Variants: Epiphanie, Epiphania; Epiphanes (m); Epiphanios (m); Epiphanius (m); Epifanio (m, Italian, Spanish); Epifania (f, Italian, Spanish).

Eucleia

Origin: Greek

Ευκλεια (Greek)

Meaning: “good glory” or “good repute” from Greek eu meaning “good” and kleos meaning  “glory”.

In Greek mythology, Eucleia was a daimona (spirit) of good repute and glory and, along with her sisters Eupheme (acclaim), Eutheia (prosperity), and Philophrosyne (welcome) were probably known as the younger Kharites (Graces).

In Greek vase paintings, Eucleia was often depicted among the attendants of Aphrodite, representing the good repute of a chaste bride.

Eucleia was also sometimes identified with Artemis.

Variants: Eukleia

Elaphria

Origin: Greek

Meaning: from what I could find, it’s a Greek word that means “lightness”, referring to a levity or fickleness of mind.

I’m not sure if this has ever been used for an actual name, though there is a species of moth called Elaphria. If anyone has any more info on this name, let me know.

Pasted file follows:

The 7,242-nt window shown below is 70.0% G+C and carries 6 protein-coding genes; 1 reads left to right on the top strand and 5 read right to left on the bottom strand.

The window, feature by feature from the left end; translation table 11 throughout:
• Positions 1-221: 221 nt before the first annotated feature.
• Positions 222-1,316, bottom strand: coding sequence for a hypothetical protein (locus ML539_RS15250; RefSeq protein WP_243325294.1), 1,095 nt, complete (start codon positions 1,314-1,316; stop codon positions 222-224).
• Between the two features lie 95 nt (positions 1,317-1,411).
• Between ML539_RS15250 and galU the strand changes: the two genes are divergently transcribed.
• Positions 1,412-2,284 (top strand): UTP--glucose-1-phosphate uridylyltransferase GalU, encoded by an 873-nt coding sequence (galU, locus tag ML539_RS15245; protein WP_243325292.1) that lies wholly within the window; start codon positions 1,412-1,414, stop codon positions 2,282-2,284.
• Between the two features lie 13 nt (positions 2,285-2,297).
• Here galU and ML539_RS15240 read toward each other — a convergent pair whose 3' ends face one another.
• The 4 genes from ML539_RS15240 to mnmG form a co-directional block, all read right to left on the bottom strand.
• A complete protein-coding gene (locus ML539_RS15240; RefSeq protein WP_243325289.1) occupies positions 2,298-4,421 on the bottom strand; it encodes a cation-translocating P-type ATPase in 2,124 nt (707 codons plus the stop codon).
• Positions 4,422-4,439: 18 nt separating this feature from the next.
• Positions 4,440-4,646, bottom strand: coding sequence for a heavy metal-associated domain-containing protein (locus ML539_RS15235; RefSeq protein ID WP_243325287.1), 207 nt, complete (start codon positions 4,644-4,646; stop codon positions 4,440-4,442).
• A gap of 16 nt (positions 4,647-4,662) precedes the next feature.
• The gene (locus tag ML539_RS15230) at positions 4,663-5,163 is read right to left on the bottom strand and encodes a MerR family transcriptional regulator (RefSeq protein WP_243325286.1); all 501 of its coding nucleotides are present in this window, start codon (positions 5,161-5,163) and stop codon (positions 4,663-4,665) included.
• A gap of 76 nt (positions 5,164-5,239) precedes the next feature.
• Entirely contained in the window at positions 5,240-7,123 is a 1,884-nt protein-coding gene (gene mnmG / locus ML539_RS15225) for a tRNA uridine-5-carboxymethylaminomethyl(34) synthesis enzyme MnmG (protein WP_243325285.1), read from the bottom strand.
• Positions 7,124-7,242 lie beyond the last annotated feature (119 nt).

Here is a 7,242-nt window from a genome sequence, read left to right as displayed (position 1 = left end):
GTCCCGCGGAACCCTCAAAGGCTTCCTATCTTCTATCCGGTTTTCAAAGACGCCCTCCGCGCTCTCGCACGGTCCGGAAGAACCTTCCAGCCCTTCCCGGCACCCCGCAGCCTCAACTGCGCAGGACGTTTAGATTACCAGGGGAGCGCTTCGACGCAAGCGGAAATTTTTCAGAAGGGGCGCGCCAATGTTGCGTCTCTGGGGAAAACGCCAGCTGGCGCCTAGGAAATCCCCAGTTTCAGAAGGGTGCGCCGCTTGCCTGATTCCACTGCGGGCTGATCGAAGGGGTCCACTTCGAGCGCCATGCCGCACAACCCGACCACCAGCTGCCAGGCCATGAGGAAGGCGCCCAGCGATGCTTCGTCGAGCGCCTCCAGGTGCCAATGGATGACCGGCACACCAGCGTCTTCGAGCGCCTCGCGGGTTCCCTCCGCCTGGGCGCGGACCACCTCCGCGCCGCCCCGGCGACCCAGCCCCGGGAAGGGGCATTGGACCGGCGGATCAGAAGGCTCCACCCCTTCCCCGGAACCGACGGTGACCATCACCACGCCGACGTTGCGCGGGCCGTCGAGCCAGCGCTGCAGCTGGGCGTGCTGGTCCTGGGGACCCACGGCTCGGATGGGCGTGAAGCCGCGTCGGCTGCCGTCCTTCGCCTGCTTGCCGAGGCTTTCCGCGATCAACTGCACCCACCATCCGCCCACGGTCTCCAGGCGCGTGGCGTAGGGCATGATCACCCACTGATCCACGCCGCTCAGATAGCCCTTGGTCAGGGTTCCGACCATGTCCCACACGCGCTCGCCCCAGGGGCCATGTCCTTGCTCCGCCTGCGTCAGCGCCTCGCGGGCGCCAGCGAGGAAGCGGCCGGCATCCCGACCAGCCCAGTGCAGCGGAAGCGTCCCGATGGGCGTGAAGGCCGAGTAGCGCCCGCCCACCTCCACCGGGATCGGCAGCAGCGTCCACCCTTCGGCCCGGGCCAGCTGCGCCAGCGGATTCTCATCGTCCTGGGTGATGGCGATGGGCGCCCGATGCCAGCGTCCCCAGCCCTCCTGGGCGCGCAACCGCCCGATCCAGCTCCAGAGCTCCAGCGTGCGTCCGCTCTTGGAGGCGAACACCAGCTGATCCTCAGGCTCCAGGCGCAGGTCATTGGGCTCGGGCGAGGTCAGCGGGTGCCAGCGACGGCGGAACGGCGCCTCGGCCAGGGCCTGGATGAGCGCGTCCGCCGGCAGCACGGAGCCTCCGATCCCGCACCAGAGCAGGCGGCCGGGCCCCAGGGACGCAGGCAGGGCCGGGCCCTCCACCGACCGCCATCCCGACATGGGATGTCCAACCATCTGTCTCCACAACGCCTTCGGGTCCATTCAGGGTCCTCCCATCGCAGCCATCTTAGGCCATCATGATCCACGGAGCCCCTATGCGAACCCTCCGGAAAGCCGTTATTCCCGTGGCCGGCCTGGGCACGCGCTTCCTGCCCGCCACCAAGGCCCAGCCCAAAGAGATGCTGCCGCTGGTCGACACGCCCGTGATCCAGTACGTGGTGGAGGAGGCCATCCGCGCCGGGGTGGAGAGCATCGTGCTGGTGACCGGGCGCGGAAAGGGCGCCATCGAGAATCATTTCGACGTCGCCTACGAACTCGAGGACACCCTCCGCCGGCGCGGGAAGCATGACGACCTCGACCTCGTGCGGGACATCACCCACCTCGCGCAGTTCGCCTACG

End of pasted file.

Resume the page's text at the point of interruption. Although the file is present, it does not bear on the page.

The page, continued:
Variants: Elafria

 

Links:

http://www.biblestudytools.com/lexicons/greek/nas/elaphria.html

Ephraim

Origin: Hebrew

אֶפְרָיִם (‘Efrayim)

Εφραιμ (Greek)

Meaning: from Hebrew ‘Efrayim meaning “fruitful”. However, I’ve also seen it listed as either being derived from Hebrew masculine noun ‘aper (אפר) meaning “covering” or “bandage” or from masculine noun ‘eper (אפר) meaning “ashes”.

Variants: Efraim; Evron (Yiddish)

Everina

Origin: English, Old Norse

Meaning: I couldn’t find much information on this name but the closest I could come up with is that the first part of the name, Ever, most likely comes from Old English eofor meaning “boar”, so Everina is likely an elaborate form of that.

Everina could also be a variant form of Everine, a Nordic name which also ultimately comes from an Old Norse element meaning “boar”.

Of course, in modern times, Everina could also be an elaborate form of the English word ever meaning “at all times; always”; “continuously”; “at any time”.

Variants: Everine

*Interesting fact: Mary Wallstonecraft, who wrote A Vindication of the Rights of Woman (1792) had a sister named Everina.